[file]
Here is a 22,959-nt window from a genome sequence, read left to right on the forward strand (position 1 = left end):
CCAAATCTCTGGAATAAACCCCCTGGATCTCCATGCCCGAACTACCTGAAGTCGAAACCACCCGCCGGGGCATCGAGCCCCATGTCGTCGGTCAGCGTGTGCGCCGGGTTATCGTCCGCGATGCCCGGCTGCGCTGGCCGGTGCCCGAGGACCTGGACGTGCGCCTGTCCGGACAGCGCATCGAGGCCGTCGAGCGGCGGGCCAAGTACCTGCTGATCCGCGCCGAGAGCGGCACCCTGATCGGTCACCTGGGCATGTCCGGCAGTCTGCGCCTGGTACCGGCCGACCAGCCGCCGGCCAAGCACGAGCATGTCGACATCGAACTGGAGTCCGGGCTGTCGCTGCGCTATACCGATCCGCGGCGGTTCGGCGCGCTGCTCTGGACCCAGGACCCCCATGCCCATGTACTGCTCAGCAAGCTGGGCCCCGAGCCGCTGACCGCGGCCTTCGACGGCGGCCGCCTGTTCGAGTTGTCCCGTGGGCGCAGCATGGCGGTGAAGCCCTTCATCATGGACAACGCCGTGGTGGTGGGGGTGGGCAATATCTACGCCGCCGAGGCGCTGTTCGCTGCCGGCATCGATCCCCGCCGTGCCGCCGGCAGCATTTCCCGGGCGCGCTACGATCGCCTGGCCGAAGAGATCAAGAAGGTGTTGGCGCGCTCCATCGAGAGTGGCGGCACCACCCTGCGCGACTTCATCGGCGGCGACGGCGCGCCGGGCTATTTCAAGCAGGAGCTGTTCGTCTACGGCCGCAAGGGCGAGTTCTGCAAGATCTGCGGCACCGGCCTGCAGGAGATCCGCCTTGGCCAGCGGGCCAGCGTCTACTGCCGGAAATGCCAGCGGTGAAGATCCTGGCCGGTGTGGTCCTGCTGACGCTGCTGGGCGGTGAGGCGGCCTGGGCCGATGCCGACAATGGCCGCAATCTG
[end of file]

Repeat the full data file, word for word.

Here is a 22,959-nt window from a genome sequence, read left to right on the forward strand (position 1 = left end):
CCAAATCTCTGGAATAAACCCCCTGGATCTCCATGCCCGAACTACCTGAAGTCGAAACCACCCGCCGGGGCATCGAGCCCCATGTCGTCGGTCAGCGTGTGCGCCGGGTTATCGTCCGCGATGCCCGGCTGCGCTGGCCGGTGCCCGAGGACCTGGACGTGCGCCTGTCCGGACAGCGCATCGAGGCCGTCGAGCGGCGGGCCAAGTACCTGCTGATCCGCGCCGAGAGCGGCACCCTGATCGGTCACCTGGGCATGTCCGGCAGTCTGCGCCTGGTACCGGCCGACCAGCCGCCGGCCAAGCACGAGCATGTCGACATCGAACTGGAGTCCGGGCTGTCGCTGCGCTATACCGATCCGCGGCGGTTCGGCGCGCTGCTCTGGACCCAGGACCCCCATGCCCATGTACTGCTCAGCAAGCTGGGCCCCGAGCCGCTGACCGCGGCCTTCGACGGCGGCCGCCTGTTCGAGTTGTCCCGTGGGCGCAGCATGGCGGTGAAGCCCTTCATCATGGACAACGCCGTGGTGGTGGGGGTGGGCAATATCTACGCCGCCGAGGCGCTGTTCGCTGCCGGCATCGATCCCCGCCGTGCCGCCGGCAGCATTTCCCGGGCGCGCTACGATCGCCTGGCCGAAGAGATCAAGAAGGTGTTGGCGCGCTCCATCGAGAGTGGCGGCACCACCCTGCGCGACTTCATCGGCGGCGACGGCGCGCCGGGCTATTTCAAGCAGGAGCTGTTCGTCTACGGCCGCAAGGGCGAGTTCTGCAAGATCTGCGGCACCGGCCTGCAGGAGATCCGCCTTGGCCAGCGGGCCAGCGTCTACTGCCGGAAATGCCAGCGGTGAAGATCCTGGCCGGTGTGGTCCTGCTGACGCTGCTGGGCGGTGAGGCGGCCTGGGCCGATGCCGACAATGGCCGCAATCTG